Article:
Now that I’ve slept on it, I have answer. I think the Left is addled by a logic-bending obsession with hypocrisy. While certainly not unknown on the right, I think liberals today put an emphasis on purity of motives and consistency of action, particularly in foreign policy, that makes them damn-near blind to reason. (The New Republic is a rare exception, and has been trying, largely in vain, to construct a coherent and serious liberal foreign policy that the Democratic party and the Left generally ignore — at their peril).

This attitude has deep roots in leftist thinking. It was Hannah Arendt who observed that the Left’s great accomplishment in the 1930s was switching disputes over facts into disputes over motive. So the question wasn’t whether or not so-and-so was a Communist but whether the person who exposed him was a good guy or not.

Feminists demanded that “something” be done about the Taliban’s treatment of women for years. Conservatives scoffed. But when the Bush administration saw fit to liberate the women of Afghanistan — for reasons larger than merely their freedom — feminists drew circles in the floor with their open-toed shoes and grumbled about how they didn’t like war. But I guarantee you if Bill Clinton had unleashed the 10th Mountain Division on Kabul to ensure reproductive choice for Afghan women, Gloria Steinem would have done cartwheels.

Amnesty International couldn’t dispute the facts of the British dossier because the British dossier was, in fact, largely a reprint of information gathered by Amnesty International. So, it attacked the motives of the British government.

“There’s no question that the regime has an appalling human rights record,” Kamal Samari, a spokesman for Amnesty International, told the Washington Post. He admitted, for example, that the group had collected the names of as many as 170,000 Iraqis who had “disappeared.” “But what we don’t want to see for Iraq or any other country is that the human rights record is used selectively in order to achieve political goals.”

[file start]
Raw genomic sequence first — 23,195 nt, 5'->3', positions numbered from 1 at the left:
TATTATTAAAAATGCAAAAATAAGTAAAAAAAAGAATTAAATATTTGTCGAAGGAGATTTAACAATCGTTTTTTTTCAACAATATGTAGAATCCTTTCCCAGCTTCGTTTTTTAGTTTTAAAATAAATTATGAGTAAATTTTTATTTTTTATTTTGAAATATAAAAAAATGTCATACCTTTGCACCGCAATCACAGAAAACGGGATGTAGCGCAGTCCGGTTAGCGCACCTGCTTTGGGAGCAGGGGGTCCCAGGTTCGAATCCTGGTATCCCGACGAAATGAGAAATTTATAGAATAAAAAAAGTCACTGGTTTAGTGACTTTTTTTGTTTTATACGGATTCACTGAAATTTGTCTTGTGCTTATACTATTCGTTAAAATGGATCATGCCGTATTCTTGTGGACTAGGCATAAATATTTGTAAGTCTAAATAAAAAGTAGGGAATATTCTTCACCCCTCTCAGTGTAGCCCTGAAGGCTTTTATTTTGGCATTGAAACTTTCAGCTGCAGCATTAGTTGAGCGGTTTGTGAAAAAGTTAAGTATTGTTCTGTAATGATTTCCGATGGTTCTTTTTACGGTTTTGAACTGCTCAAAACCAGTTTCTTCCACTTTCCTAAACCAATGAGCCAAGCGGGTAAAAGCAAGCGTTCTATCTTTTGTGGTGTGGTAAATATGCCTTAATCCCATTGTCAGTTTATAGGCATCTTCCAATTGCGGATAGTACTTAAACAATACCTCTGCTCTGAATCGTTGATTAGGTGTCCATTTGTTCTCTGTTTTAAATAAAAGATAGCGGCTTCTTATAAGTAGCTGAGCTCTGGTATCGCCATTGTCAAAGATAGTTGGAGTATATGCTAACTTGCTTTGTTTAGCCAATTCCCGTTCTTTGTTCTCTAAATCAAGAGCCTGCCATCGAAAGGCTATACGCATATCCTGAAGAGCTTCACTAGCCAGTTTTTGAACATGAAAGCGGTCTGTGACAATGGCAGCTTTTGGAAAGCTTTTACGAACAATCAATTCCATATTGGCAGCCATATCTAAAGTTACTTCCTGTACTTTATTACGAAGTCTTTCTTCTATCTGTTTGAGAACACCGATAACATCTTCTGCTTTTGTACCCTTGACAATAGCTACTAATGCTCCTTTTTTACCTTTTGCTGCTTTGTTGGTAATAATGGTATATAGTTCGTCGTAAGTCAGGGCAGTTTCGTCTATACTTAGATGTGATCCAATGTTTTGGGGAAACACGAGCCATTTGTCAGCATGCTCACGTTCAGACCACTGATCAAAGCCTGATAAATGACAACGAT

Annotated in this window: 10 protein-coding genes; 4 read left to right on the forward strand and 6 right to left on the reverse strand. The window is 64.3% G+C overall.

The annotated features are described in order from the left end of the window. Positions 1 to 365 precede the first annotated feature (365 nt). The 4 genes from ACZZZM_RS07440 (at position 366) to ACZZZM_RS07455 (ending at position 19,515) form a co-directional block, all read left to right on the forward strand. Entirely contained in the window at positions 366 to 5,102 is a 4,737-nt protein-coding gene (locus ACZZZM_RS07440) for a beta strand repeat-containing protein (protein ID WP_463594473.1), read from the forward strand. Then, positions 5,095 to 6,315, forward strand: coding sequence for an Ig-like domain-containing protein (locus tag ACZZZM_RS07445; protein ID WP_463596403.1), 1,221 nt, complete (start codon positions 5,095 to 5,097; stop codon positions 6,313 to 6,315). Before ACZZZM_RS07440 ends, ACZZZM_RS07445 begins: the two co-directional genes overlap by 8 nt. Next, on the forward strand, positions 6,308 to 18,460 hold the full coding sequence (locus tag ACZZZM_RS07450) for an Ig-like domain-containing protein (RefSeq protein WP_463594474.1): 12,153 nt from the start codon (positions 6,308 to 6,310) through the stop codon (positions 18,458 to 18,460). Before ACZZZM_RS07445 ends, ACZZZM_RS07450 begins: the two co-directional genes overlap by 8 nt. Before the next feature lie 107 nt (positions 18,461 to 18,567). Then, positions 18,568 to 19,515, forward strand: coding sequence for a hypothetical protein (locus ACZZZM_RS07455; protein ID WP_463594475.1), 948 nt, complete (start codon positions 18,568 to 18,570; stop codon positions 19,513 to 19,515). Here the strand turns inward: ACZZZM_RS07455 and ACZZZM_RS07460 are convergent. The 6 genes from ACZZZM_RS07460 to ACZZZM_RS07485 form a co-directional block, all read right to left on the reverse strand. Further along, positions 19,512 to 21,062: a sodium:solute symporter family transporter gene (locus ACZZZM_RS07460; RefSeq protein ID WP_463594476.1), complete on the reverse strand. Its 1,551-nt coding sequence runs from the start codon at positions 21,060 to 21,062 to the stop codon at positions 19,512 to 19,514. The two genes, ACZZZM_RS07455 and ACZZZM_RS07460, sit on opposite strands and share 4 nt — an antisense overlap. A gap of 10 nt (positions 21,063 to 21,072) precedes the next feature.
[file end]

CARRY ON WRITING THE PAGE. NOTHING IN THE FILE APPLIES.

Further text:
What? . . . What!?

I could have sworn the whole reason Amnesty International existed was to make fixing human-rights problems a “political goal.” When Amnesty talks of using the record “selectively,” it means that the U.S. and its allies are being hypocritical by not taking a uniform line around the world on human rights. Ms. Khan complains, “Let us not forget that these same governments turned a blind eye to reports of widespread violations in Iraq before the Gulf War.”

This is so childish. So stunningly, jaw-droppingly immature it staggers the imagination. A reasonable and mature human-rights advocate would shout “Finally! You people are going to do something about Iraq! I hope you don’t stop there!” She would say, “At long last, you are going to fix the problem you helped create!” She would ask, “What can we do to help?” Instead, Amnesty has its dress over its head because America isn’t doing the right thing for the right reasons. This reminds me of an annoying former girlfriend who wanted me to go to some Meryl Streep movie because I wanted to, not because she was making me. That’s fine for youthful boyfriend-girlfriend stuff, but grown-ups interested in stopping mass murder and systematic torture are supposed to get beyond such silliness. Serious people take their victories where they can.

Academics squabble constantly about whether Lincoln was interested in freeing the slaves or simply preserving the Union. It’s a good argument, but if you think freeing the slaves was a good thing the answer shouldn’t have anything to do with whether or not you think the Civil War should have been fought. Am I crazy for thinking that if Cuba or France or perhaps the women’s studies faculty at Brown University were leading the effort to topple the Iraqi regime, the anti-war people would have far fewer problems with the idea?

Working to make the world better is commendable. Preferring to keep things bad because you don’t think people should act on different motives than your own is the stuff of narcissists, children, and fools.